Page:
The Way to Happiness
Every culture in every age has relied upon a moral code to provide broad guidelines for conduct conducive to social accord and survival. Although much in past moral codes may not seem particularly relevant to this twenty-first century, when originally written they were entirely relevant. They helped ensure the perpetuation of the family, the group and nation. They provided the means by which people upheld the basic tenets of honesty and mutual trust. In short, the moral code supplied the overriding principles by which men could live peaceably, prosperously and in harmony with one another.
By the start of the 1980s, however, as L. Ron Hubbard so rightly observed, the world had become a veritable jungle. The signs were everywhere. “Greed is Good” went a popular aphorism of the day, while obscene fortunes were made through stock manipulation and fraud. If art and entertainment were any reflection, then the 1980s marked the beginning of a genuinely frightening era of casual and horrifically graphic violence. Then, too, who can forget what the 1980s signaled in terms of inner-city violence, where twelve- and thirteen-year-old children murdered one another with absolutely no compunction whatsoever; hence, the chilling resonance of such terms as “drive-by shooting” and “gangbang.”
It was into this morally bereft landscape, then, that L. Ron Hubbard presented his The Way to Happiness in 1981. Typically, his approach was both historically and culturally broad. Just as all ancient cultures required a moral code to help sustain their fabric, he declared, so too did our own; for old values had been broken yet not replaced by new, while religiously based codes of ages past demanded a faith many could no longer muster. Nor, he concluded, were theories that children would naturally assume a moral stance any more reliable. Thus he wrote The Way to Happiness.
The work stands alone as the only moral code aimed at a pragmatic, high-tech and highly cynical society. The first work of its kind based wholly on common sense, it is entirely embracive. It carries no other appeal than to the good sense of readers and is designed to help them actually apply its precepts in their daily lives. Beneath the many differences of national, political, racial, religious or other hue, each of us as individuals must make our way through life. Such a way, The Way to Happiness teaches, can be made better if the precepts it presents are known and followed.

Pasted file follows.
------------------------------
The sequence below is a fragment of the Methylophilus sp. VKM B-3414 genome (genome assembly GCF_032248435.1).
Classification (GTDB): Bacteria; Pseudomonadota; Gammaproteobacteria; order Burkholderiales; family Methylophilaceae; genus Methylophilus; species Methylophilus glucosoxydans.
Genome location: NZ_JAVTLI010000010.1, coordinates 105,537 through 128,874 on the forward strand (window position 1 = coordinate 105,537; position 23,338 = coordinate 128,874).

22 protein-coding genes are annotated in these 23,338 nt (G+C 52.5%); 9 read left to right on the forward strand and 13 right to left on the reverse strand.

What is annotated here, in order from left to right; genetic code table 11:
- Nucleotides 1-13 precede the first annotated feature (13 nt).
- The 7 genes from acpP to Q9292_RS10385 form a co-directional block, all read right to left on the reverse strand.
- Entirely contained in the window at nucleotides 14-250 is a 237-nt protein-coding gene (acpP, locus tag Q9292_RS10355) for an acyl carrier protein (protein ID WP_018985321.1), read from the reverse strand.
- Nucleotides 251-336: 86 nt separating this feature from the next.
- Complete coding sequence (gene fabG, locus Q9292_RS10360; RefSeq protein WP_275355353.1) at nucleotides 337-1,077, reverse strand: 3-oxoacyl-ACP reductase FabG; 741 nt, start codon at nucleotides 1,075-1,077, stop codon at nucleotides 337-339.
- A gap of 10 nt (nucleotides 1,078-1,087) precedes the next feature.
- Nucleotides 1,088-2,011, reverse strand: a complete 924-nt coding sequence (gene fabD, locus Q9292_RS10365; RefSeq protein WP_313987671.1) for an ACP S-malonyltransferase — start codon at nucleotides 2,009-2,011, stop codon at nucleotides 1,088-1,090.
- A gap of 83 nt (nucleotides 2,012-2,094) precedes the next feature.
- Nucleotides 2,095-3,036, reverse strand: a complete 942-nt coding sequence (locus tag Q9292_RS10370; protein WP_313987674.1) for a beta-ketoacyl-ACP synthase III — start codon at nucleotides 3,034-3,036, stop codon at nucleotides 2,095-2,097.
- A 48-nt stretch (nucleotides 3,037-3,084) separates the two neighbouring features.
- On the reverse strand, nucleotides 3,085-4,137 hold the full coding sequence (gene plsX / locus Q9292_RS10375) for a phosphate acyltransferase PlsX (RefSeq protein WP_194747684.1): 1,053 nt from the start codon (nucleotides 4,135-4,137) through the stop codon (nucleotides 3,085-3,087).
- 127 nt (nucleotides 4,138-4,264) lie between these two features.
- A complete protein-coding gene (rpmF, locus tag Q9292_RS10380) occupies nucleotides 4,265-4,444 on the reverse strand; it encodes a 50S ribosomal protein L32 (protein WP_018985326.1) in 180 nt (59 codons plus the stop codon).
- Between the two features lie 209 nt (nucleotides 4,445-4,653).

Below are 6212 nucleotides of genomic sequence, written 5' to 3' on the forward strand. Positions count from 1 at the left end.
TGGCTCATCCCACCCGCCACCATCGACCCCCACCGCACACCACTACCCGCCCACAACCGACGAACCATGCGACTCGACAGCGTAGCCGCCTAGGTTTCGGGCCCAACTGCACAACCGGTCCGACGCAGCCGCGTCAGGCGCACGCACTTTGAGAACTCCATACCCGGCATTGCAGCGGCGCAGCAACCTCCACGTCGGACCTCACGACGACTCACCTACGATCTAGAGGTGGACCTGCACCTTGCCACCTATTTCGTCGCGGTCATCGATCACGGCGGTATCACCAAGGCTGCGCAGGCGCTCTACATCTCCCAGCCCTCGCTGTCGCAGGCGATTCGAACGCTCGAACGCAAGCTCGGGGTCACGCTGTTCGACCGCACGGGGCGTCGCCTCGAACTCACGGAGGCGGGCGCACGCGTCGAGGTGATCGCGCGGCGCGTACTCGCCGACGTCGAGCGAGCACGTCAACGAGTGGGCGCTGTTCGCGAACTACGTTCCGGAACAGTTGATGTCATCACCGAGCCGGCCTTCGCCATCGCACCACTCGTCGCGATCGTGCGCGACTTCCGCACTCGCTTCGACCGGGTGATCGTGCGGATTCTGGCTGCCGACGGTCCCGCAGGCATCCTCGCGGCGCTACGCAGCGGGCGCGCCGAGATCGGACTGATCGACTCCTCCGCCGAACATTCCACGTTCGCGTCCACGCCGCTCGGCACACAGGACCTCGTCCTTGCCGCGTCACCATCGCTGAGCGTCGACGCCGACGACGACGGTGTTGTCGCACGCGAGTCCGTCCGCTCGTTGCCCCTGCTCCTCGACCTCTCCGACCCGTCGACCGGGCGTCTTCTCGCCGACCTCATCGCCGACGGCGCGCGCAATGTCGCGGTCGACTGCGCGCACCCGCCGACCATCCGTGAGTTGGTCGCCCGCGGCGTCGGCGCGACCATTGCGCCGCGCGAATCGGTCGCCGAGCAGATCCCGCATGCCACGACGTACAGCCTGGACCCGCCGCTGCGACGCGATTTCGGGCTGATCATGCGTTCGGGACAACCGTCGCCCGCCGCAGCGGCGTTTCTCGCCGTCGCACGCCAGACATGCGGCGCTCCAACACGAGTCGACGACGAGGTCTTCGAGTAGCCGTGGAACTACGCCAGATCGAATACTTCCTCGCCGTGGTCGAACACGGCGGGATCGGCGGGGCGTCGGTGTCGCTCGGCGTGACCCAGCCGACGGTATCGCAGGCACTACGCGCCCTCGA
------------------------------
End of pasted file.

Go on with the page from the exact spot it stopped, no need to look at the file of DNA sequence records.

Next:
Life in an immoral society can be more than simply difficult when basic human values are held up to ridicule. To counter such declining moral trends, Mr. Hubbard’s The Way to Happiness contains 21 separate precepts—each constituting a rule for living relevant to anyone in our global village. Indeed, more than one hundred million copies of the booklet in better than two hundred nations and a hundred languages are presently in circulation, with no end in sight. The work has further inspired scores of United States Congressional recognitions and many more heartfelt endorsements by police, civic leaders, businessmen and educators. It forms the basis of the highly successful “Set a Good Example” and “Get Drugs Off School Grounds” campaigns, involving over twelve million American students, parents and teachers in upwards of twelve thousand elementary, junior high and high schools. These campaigns, in turn, additionally earned endorsements from some 90 state governors and state legislators, as well as directors of drug abuse programs and departments of education in hundreds of American communities.
“Happiness lies in engaging in worthwhile activities. But there is only one person who for certain can tell what will make one happy—oneself.”